If you are in this position and can not find a watch with more than 24 hours on the face then take a step back and examine your day. If you can not organize, plan and develop procedures to do your job with relative comfort, safety and deliver quality instruction then “What is wrong with this picture?”  I suggest you join NACAT and create, share and enjoy the fellowship. The networking with the very best auto teachers on the planet will be worth the time and expense of membership. Many times I have needed something for my class an a fellow teacher in another state I would have never met outside of NACAT will share the “Wheel” so I don’t have to reinvent the “Wheel”  See www.nacat.org

see for more on this https://autoteachersonny.wordpress.com/2010/01/

“I have no funds/money/budget”

Currently there are several grants out there for auto teachers. Are they going to call you up and deliver the cash? No, are they going to write themselves? No, Do you have to be a skilled grant writer? No, I obtained many grants by asking many more than I got. Were they hard to write? No, some were fill in the blank online and easy, some were difficult and required a team to develop. In a recent work shop I presented at NACAT 2010, an instructor from California shared how she had a grant from a source I quote http://www.grants.gov/ Her school will get $2 million for Hybrid, Alt vehicle study. Another source is to take a Skills USA student to the local civic clubs and have them speak, a 3-5 minute speech on why they are in Skills, or auto and then you talk for a few  minutes on your program and the benefits to the community. Then ask for donations! I do know this if you don’t ask you won’t get.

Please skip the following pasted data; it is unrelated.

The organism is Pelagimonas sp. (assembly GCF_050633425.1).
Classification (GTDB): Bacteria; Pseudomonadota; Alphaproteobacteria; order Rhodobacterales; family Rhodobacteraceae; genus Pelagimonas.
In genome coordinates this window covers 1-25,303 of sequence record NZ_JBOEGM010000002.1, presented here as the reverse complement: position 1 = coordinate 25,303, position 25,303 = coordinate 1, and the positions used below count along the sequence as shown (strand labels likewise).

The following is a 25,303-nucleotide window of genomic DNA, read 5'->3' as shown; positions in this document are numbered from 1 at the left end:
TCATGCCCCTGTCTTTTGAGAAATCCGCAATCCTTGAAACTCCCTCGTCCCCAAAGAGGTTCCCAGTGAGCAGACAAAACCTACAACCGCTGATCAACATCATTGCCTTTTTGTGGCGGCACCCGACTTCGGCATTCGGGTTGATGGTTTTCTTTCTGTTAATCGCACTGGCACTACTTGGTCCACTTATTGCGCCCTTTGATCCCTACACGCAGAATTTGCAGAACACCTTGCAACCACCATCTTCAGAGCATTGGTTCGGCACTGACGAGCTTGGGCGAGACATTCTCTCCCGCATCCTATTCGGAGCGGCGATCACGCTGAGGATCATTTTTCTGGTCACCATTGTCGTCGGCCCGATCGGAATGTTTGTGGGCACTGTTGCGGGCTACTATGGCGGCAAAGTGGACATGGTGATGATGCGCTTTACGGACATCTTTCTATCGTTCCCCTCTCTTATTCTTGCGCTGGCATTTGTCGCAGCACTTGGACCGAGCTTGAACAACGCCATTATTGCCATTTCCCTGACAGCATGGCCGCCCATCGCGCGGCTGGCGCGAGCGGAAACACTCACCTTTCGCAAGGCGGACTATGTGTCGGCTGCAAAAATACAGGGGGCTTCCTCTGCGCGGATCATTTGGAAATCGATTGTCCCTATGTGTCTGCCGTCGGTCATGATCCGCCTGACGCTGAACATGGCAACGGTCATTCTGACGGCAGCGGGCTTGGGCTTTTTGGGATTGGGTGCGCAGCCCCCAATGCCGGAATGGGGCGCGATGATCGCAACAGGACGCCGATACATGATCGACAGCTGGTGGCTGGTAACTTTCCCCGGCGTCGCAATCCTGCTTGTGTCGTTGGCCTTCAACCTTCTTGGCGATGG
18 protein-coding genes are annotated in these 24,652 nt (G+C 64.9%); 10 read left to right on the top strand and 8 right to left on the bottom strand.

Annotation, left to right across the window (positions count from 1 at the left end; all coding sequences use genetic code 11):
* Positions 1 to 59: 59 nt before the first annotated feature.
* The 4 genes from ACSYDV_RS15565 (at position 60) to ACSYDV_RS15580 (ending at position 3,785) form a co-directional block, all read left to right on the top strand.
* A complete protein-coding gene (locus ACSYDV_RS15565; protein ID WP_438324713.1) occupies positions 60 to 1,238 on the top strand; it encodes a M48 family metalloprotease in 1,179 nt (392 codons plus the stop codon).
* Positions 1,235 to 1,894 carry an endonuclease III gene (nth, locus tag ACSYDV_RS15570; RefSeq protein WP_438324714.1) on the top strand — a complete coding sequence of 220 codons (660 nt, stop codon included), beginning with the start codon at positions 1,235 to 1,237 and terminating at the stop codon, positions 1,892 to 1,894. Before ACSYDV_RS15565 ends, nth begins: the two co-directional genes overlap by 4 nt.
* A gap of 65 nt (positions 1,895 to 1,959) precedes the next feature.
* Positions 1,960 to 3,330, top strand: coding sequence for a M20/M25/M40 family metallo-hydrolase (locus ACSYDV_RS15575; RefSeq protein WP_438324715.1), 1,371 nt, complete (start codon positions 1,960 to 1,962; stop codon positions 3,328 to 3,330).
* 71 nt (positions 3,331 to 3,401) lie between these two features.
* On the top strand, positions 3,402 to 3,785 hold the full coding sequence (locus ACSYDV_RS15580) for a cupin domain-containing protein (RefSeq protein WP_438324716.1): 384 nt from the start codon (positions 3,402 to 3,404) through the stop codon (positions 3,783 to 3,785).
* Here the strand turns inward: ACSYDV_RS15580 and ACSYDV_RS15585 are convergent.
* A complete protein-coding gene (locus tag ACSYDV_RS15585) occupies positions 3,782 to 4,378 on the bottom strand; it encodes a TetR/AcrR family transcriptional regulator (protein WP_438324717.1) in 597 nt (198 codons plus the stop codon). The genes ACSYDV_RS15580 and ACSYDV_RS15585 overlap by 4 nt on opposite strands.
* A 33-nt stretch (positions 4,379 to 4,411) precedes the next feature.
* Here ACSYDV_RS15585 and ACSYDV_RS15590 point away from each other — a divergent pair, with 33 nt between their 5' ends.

Is the NATEF process perfect? No, nothing with us humans is. We can work together to make a better NATEF. The NATEF staff are certainly focused on helping you. The NATEF President knows what you face each day having been an auto teacher and a technician. No one likes change but wet babies but our industry is changing so fast; only by staying on top can you deliver the technical instruction the new market place requires.

Bottom line is that you can leverage every NATEF Standard to have the type of program that students will demand to be in. Business will support the program because they will see the  market place value in the program. Your leaders and school boards can be proud of because of the excellence of the graduates. I have visited many good programs. I have visited many great programs. All the excellent programs were NATEF Certified. The choice is yours. Email me if I can be of service. See for more information https://autoteacher.net/

Sonny Reeves

http://www.linkedin.com/in/autoteachersonny

The New Auto Teacher

February 16, 2010

Autoteacher News for February 2010

Recent question from a new auto teacher prompted me to write this one. Seems a school started a new teacher into a class where he was handed little more than the keys to the room. Sadly sometimes we auto teachers get very little training for education. Many times we are not assigned a mentor. A lot of assume and maybe a little help with paper work from next door teachers during a rushed planning period. Here is what I wrote.

Welcome to the world of teaching. Relax; I must say that you are doing a lot of things at one time.  I will suggest a few things to do if you are not already doing them. Get on IATN educators forum, Join NACAT, and your state teacher’s organization that offers liability insurance.
http://members.iatn.net// http://www.nacat.org/

Visit my web site http://www.autoteacher.net and take anything there for your own use. Teach the basics; don’t worry about the wiz bang new stuff. Teach the science, physics and math of the automobile. Teach what you know and learn as you go. In all things teach safety. Cover the simple stuff that we all should know. Tools, fasteners and shop procedures. I have never had a student that knew the proper way to mop the floor.